New York (December, 2007) – “You can deck the table with red and white wines, but which one goes best with holiday turkey?” asks Natalie MacLean, author of Red, White and Drunk All Over: A Wine-Soaked Journey from Grape to Glass. “Choosing just one bottle to drink with turkey and all the trimmings can make you feel like Scrooge, especially with so many flavors to match.” Relax. Have a drink. And try some of Natalie’s suggestions for great wines with a variety of holiday meals. In Red, White and Drunk All Over Natalie discusses wine and food pairing for multi-course meals.
Her free online matching tool at www.nataliemaclean.com/matcher complements the in-depth discussion in her book by allowing you to click on “turkey holiday dinner” to find wines that accompany all kinds of dishes, from roast turkey to turducken, from creamed corn to pecan pie.
Natalie also offers five quick tips for choosing a terrific turkey wine:
1. Start with bubbly. Sparkling wine is a great aperitif to sip while you wait for the turkey to finish cooking. It adds a celebratory note to begin the meal with a toast and goes well with starters like soup and salad.
2. Consider the turkey. Unlike most poultry and game birds, turkey meat is very dry in texture. So you need a mouth-watering wine to complement it. Good options are crisp whites like riesling and pinot grigio. And yes you can drink red wine with white meat: pinot noir, beaujolais and zinfandel all have juicy, berry-ripe flavors that go well with turkey.
3. Look beyond the bird. The range of side dishes means that you don’t have to match your wine just to the turkey. Since holiday dinners are often banquet-style meals, with everyone choosing the trimmings, why not do the same with your wines? Offer both red and white, and possibly more than one depending on the size of your group.
4. Complement or contrast. A big, buttery chardonnay from California or Chile can complement the roasted, smoky flavors of squash, chestnuts and pecan stuffing. But if you’d rather have a contrast to the richness of cream sauces and dressings, try a crisp New Zealand sauvignon blanc.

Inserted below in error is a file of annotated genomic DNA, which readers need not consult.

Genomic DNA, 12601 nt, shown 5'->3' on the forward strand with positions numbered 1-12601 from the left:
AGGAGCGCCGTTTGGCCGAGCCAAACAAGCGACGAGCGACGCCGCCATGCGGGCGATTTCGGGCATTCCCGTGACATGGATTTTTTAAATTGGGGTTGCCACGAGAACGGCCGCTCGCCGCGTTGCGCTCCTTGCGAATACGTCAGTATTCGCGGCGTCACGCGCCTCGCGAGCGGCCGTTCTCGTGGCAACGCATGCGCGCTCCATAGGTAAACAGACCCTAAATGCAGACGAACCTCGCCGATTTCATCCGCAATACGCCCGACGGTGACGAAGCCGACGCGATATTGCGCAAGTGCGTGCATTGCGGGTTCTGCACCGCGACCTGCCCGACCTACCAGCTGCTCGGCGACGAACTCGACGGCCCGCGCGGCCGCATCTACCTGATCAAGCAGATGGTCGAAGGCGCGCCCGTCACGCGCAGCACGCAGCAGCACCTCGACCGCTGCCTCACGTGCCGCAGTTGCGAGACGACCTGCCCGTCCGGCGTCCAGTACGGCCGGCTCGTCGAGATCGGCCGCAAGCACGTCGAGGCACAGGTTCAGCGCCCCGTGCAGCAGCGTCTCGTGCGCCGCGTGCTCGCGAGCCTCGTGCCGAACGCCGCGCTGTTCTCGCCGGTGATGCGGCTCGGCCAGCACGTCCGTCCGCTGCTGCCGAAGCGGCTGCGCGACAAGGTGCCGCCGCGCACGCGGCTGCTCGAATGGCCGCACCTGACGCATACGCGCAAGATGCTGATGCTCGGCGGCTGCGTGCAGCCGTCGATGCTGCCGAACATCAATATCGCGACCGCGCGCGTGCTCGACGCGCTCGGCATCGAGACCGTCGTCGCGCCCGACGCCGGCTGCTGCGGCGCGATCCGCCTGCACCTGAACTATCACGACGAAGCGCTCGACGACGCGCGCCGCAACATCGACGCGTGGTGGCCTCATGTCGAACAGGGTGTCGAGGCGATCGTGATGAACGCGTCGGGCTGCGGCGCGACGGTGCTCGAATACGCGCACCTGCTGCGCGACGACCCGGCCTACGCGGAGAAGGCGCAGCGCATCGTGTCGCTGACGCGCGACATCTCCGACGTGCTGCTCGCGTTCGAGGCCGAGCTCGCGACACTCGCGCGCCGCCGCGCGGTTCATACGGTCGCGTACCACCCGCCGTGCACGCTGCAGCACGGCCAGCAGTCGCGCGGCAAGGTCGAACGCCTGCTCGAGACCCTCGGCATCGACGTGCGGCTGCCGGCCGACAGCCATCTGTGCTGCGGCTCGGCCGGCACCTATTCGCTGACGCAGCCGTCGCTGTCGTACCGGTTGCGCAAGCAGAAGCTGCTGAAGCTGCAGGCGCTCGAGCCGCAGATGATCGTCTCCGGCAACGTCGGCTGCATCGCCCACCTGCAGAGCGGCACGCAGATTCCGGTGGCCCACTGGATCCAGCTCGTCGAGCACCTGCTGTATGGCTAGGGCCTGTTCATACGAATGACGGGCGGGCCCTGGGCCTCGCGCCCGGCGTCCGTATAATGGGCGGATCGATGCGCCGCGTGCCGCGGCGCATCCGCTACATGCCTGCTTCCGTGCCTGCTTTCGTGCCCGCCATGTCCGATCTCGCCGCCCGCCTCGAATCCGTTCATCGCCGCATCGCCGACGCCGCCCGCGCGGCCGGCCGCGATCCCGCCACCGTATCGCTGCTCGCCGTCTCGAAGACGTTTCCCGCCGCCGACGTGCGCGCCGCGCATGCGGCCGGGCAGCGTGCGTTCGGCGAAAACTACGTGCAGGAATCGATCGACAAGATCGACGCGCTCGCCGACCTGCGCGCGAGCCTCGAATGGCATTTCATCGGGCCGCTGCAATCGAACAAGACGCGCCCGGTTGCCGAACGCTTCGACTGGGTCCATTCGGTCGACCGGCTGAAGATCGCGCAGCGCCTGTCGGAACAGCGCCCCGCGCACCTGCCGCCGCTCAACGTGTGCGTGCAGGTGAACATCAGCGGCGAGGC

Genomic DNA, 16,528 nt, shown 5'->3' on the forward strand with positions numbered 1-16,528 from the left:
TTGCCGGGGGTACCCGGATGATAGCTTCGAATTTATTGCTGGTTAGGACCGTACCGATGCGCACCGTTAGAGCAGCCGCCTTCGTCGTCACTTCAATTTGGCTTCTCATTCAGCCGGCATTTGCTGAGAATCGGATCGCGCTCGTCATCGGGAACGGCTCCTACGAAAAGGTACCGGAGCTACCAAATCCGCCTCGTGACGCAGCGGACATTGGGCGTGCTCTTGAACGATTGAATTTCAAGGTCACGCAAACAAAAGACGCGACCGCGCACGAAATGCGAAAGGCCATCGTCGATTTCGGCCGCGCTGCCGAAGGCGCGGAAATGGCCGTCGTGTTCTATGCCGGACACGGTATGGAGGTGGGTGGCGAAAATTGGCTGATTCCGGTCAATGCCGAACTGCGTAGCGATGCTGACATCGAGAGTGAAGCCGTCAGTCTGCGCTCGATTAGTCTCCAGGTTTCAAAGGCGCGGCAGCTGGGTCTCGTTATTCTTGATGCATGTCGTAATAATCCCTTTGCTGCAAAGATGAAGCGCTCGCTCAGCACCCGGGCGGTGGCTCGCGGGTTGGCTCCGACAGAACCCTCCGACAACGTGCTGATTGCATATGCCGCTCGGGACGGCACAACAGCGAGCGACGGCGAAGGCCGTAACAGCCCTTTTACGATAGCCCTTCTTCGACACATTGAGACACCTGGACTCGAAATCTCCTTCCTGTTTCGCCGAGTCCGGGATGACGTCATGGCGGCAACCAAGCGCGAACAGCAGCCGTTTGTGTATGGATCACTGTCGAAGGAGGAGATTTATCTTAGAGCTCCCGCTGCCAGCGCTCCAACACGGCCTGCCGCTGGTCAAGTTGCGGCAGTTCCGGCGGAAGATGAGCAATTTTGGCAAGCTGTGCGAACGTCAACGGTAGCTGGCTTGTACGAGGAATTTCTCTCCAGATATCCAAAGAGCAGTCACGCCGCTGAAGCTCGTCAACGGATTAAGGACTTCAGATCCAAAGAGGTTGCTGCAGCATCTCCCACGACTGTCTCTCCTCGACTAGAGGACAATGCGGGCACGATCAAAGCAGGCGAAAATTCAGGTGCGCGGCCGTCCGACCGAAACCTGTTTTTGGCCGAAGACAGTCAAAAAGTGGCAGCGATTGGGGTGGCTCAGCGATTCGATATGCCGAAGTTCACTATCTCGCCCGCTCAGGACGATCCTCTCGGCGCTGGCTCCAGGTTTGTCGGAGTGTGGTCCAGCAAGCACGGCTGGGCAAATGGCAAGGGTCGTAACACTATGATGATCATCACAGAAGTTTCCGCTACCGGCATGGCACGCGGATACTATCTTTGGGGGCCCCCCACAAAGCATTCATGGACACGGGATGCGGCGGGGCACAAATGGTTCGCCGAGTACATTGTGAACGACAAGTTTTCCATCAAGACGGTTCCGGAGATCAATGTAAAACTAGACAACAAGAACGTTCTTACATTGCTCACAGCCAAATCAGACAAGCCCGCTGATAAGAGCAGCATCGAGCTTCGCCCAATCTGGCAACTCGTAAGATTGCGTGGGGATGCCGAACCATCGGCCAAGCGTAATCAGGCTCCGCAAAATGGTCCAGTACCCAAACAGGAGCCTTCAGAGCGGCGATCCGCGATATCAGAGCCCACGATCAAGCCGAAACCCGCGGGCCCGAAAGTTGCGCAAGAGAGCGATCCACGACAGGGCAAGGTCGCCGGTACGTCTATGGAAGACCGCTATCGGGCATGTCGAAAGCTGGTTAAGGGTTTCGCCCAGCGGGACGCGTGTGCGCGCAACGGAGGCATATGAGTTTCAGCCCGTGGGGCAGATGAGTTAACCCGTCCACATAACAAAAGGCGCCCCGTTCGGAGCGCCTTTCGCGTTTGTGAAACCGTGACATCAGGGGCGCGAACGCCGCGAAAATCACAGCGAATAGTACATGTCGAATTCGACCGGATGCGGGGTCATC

5. End on a sweet note. If anyone still has room left when it’s time for mincemeat pie, fruit cake or plum pudding, offer a late harvest wine or icewine. If you’re a chocolate fan, try serving a liqueur with complementary flavors such as raspberry or blackcurrant.
These wines also work well with holiday goose and duck. Natalie’s online wine matching tool also allows you to pair wine with other meats, game, pizza, egg dishes, TV dinners, breads and desserts. Visitors simply search by wine for meal inspirations or by food to find great wine choices. The site has thousands of food and wine combinations, as well as recipes for those planning holiday parties.
The matching tool is updated regularly, as Natalie responds to her readers’ suggestions for more dishes and wines. Many of these suggestions come from the 80,000 subscribers to her free e-newsletter, Nat Decants, which offers tips on how to buy, cellar and serve wine. Got a dish or a wine to stump Natalie? E-mail her via the web site and she’ll suggest a match for you. Happy holidays!
About the Author
Natalie MacLean has won four James Beard Journalism Awards, including the MFK Fisher Distinguished Writing Award. Rex Pickett, author of Sideways, says that Natalie “writes about wine with a sensuous obsession” and is “often laugh-out-loud funny.” Eric Asimov of The New York Times notes, “Ms. MacLean is the disarming Everywoman … she loves wine, loves drinking … a winning formula.” The Financial Times observes: “Natalie MacLean is a new force in the wine writing world—a feisty North American answer to Hugh Johnson and Jancis Robinson.”
Author/Sommelier Natalie MacLean suggests gobbling good wines at http://www.nataliemaclean.com/